There was a point where it was very hard to find a clean Mk.1 GTI anymore, and consequently the values on them rose sharply and quickly. Predictably, the moment that occurred a bunch of really nice examples popped up for sale and have continued to emerge as the car has finally been recognized as a classic. Now, couple that scenario with the racing pedigree of the Quattro and sprinkle in a dash of ///Mania into the mix and you’ve got a recipe for some very expensive cars.
With only 664 originally imported to the U.S. and a fair amount dead, balled up in rally stages or repatriated to the Fatherland, the remaining cars that do emerge generally fall into two categories: well maintained examples that fetch high dollars, or needy chassis for the project-minded enthusiasts. Although today’s car looks quite clean at first glance, it’s not a perfect example. Yet it does sport some very rare (and very polarizing) period Treser bits, a great set of Fuchs wheels and is awesome Helios Blue Metallic. At $25,000 – the lowest price we’ve seen on a recent Quattro auction, is this a deal or a dud?
CLICK FOR DETAILS: 1983 Audi Quattro on eBay
Engine: 2.1 liter turbocharged inline-5
Transmission: 5-speed manual
Mileage: 105,000 mi
Price: $25,000 Buy It Now
rare 1983 AUDI UR QUATTRO
Runs great, car has minor issues like; cracked dash, emergency brake doesn’t work and it has worn seats that have been changed from tan to brown. Car is selling super cheap. NO rust other than a small small amount pictured on drivers side front fender (easy fix) rest of car is rust free. Car has been repainted and can benefit from a wet sand at some point. Tires are older but still hold air and drivable. Everything works on the car as it should. These cars are going up in value and this is a good opportunity for someone to get one at a reasonable price that wants to put a little effort into bringing it up to a higher level. Has Treser steering wheel and rear wing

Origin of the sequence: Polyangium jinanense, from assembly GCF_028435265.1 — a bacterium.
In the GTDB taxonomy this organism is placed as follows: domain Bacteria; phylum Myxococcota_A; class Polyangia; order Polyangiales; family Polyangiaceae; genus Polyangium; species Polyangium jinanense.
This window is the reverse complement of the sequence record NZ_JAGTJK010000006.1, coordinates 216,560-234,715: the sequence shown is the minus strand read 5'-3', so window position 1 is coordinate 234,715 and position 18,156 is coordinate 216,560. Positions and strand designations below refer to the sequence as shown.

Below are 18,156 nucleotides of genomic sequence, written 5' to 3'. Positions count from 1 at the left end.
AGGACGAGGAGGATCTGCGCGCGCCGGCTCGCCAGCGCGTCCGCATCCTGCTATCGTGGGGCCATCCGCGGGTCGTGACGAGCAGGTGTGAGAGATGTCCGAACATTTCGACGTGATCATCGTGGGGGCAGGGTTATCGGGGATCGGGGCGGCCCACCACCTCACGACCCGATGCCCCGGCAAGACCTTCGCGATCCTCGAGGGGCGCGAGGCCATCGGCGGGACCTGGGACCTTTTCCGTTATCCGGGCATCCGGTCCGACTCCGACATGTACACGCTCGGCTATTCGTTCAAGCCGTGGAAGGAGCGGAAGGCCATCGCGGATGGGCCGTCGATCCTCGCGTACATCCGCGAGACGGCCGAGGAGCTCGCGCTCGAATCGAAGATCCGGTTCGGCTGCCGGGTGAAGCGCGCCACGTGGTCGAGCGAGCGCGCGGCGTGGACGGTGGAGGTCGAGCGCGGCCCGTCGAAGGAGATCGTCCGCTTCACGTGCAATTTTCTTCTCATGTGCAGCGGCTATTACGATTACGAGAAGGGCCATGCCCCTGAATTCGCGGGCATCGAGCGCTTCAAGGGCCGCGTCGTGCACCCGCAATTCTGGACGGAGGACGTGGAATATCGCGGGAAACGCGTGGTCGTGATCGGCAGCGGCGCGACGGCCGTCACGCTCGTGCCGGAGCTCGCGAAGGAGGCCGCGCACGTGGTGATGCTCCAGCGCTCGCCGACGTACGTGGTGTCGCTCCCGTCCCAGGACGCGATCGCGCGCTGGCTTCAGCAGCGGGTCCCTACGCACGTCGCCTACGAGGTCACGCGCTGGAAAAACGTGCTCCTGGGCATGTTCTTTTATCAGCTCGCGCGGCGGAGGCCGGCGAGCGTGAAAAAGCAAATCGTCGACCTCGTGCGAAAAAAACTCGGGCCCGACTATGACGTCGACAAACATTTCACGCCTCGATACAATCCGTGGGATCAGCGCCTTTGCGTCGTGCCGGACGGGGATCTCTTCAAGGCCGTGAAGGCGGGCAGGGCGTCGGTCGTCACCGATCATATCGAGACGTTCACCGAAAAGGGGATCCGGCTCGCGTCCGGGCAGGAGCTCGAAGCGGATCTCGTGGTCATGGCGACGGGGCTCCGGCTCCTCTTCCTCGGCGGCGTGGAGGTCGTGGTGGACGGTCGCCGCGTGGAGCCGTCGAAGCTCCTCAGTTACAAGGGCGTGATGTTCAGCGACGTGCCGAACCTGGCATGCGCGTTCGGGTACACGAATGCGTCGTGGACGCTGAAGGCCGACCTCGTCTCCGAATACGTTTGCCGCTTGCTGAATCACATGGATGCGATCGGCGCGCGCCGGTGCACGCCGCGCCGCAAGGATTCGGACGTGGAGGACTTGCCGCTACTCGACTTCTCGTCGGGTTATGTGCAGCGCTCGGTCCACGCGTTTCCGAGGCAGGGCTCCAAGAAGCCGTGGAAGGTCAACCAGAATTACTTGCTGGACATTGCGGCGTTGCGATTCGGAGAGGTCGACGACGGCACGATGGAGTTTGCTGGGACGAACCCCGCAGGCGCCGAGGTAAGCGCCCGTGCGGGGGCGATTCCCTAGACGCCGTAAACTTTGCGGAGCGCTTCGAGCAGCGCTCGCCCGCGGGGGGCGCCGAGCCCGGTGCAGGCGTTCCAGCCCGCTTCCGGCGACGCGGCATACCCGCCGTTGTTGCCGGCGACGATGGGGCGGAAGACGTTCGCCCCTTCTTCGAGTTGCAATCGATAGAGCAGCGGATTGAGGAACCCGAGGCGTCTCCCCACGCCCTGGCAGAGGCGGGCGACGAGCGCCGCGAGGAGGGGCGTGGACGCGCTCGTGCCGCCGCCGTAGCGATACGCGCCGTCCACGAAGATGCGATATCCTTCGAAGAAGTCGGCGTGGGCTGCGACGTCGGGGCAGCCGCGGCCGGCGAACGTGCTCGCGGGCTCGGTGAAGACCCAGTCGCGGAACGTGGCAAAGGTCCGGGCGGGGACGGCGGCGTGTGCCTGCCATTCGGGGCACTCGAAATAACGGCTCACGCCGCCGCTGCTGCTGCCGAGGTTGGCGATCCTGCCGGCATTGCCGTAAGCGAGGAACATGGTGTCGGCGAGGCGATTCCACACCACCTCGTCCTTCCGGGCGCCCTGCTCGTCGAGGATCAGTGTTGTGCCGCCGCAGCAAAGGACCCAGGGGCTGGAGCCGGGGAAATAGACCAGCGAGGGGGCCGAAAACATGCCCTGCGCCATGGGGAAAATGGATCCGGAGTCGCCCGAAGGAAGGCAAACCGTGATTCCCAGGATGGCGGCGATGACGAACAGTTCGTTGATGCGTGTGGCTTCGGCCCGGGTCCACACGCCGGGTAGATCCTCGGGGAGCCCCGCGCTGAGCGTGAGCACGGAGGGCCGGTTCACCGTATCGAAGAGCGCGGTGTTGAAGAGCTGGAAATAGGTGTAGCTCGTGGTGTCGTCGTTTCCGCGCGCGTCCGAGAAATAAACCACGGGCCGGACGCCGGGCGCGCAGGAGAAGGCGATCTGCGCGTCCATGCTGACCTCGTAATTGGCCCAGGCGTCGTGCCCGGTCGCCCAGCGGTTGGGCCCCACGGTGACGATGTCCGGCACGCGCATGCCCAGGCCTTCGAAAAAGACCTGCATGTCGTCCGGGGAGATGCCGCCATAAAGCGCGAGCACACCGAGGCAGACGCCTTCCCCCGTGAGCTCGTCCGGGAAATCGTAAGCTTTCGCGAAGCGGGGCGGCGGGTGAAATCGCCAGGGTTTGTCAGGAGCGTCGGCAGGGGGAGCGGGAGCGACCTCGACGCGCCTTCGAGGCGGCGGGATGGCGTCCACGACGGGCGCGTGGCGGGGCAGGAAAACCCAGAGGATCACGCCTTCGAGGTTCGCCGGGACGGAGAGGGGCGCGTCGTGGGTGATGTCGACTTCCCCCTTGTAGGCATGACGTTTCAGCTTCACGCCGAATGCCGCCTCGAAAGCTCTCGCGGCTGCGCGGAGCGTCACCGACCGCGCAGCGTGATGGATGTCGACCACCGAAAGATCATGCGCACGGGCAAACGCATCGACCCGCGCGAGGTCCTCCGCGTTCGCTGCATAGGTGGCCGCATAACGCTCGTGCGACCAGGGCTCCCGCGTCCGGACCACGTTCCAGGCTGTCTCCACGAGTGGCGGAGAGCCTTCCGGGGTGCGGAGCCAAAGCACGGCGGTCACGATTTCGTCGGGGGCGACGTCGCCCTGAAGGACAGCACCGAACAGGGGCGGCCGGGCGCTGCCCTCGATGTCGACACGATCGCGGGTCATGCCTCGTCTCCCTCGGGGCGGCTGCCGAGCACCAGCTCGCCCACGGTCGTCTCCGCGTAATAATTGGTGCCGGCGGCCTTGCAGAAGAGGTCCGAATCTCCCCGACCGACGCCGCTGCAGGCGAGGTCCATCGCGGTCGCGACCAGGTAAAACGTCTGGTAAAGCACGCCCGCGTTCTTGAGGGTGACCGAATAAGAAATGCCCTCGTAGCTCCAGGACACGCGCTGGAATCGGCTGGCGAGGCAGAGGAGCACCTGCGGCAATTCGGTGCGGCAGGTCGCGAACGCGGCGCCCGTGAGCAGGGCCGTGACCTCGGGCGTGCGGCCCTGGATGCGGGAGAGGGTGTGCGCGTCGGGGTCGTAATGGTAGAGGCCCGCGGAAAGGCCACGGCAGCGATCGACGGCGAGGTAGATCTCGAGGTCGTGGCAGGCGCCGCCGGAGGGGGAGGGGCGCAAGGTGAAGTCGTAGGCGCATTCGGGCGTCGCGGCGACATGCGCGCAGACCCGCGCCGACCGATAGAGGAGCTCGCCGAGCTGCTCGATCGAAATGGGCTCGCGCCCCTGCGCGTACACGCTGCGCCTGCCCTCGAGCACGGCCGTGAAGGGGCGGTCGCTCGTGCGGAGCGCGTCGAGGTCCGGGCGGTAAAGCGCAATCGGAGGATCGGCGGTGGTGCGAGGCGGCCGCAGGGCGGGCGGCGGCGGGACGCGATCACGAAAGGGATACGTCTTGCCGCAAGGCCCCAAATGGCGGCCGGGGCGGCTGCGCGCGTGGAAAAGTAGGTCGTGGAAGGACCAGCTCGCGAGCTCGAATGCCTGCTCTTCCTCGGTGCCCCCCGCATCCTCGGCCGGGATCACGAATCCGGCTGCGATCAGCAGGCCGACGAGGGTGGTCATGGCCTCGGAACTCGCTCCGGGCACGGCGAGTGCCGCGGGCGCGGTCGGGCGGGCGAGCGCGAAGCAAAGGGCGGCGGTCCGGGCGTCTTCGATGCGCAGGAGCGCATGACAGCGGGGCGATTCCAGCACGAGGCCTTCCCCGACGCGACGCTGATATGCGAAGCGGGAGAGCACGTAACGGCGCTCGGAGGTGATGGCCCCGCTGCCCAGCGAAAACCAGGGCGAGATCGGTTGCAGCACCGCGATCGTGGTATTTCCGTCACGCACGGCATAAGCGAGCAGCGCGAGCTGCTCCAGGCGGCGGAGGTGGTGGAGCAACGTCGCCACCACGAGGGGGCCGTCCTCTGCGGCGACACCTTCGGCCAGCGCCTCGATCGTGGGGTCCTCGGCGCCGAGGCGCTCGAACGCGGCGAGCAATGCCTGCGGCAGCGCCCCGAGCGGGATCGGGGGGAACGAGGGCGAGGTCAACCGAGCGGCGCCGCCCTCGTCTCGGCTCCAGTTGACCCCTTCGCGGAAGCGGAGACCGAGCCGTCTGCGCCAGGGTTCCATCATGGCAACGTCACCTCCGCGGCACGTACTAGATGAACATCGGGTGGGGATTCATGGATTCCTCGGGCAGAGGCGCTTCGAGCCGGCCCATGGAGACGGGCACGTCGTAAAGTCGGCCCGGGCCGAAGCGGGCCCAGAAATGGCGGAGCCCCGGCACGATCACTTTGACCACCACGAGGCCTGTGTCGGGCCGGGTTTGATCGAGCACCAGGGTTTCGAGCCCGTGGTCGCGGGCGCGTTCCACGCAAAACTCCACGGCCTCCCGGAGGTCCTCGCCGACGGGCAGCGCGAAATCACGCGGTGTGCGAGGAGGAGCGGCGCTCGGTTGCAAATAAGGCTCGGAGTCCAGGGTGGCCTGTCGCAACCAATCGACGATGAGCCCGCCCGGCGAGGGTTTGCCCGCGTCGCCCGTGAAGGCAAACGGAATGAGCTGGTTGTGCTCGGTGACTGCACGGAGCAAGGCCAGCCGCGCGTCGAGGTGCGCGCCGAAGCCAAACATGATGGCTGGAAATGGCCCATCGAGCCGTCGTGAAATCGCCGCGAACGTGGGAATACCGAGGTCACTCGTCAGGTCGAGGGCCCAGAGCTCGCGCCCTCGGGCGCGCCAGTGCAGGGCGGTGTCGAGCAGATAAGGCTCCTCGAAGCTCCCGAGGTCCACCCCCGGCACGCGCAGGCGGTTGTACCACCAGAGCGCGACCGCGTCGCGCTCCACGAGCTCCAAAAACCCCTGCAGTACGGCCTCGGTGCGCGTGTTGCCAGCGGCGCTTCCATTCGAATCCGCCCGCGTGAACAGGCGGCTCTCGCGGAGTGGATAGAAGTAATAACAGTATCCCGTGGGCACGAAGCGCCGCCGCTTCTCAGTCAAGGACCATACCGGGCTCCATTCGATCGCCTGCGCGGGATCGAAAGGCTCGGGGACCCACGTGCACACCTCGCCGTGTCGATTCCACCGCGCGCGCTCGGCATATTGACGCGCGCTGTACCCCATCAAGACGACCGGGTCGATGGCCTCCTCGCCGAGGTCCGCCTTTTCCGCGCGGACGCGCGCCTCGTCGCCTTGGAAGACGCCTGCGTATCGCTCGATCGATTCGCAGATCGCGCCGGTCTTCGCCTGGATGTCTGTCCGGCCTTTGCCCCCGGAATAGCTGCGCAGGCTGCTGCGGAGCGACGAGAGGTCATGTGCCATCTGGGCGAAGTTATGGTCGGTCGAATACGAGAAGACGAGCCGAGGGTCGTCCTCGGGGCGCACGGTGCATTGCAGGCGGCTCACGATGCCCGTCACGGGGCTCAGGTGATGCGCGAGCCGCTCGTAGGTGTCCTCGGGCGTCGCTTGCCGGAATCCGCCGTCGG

Some familiar with these cars may recognize that this example was previously featured on these pages as part of a showdown in 2015. The buyer of the car, who is also the current seller, then felt that the car had been mis-represented and began a fairly epic series of lawsuits and internet-breaking fora slandering where he repeatedly referred to the car as “a hunk of junk”, listing issues with the bodywork, brakes, and engine running condition, among others. According to the seller in more recent comments, many of those issues have been fixed, but considering the notoriety of the transaction, it’s a bit unfortunate that the seller didn’t go into greater detail in the auction listing of what was fixed and why the condition today is better than 2015. The auction from 2015 lists the car sold at $26,000, so does the current ask of $25,000 seem justified?
It’s hard to say. The Quattro market certainly has moved forward in the past few years. However, the terms “easy fix” and “rust” on Quattros rarely go together, and since this car spent at least part of its time in New England you should be pretty wary as a potential investor. It’s also not right; the interior needs to be corrected and though it wears some rare parts, it’s not a true Treser nor is it completely original. So what’s the value on non-original ’83s? Well, convienently we just looked at one, and the black ’83 I recently looked at is a very interesting comparison point. That seller is looking for over double the ask of this Helios, but repeated auctions have landed in the $25,000 – $30,000 range. If a pretty nice but non-original car is only hitting $30,000, it is hard to justify $25,000 on this car that needs more work. But right now there is only a $6,500 gap between the current bid and the asking price, so we may yet see a sale. I hope that the buyer has the means to correct the faults and return this car to its former glory!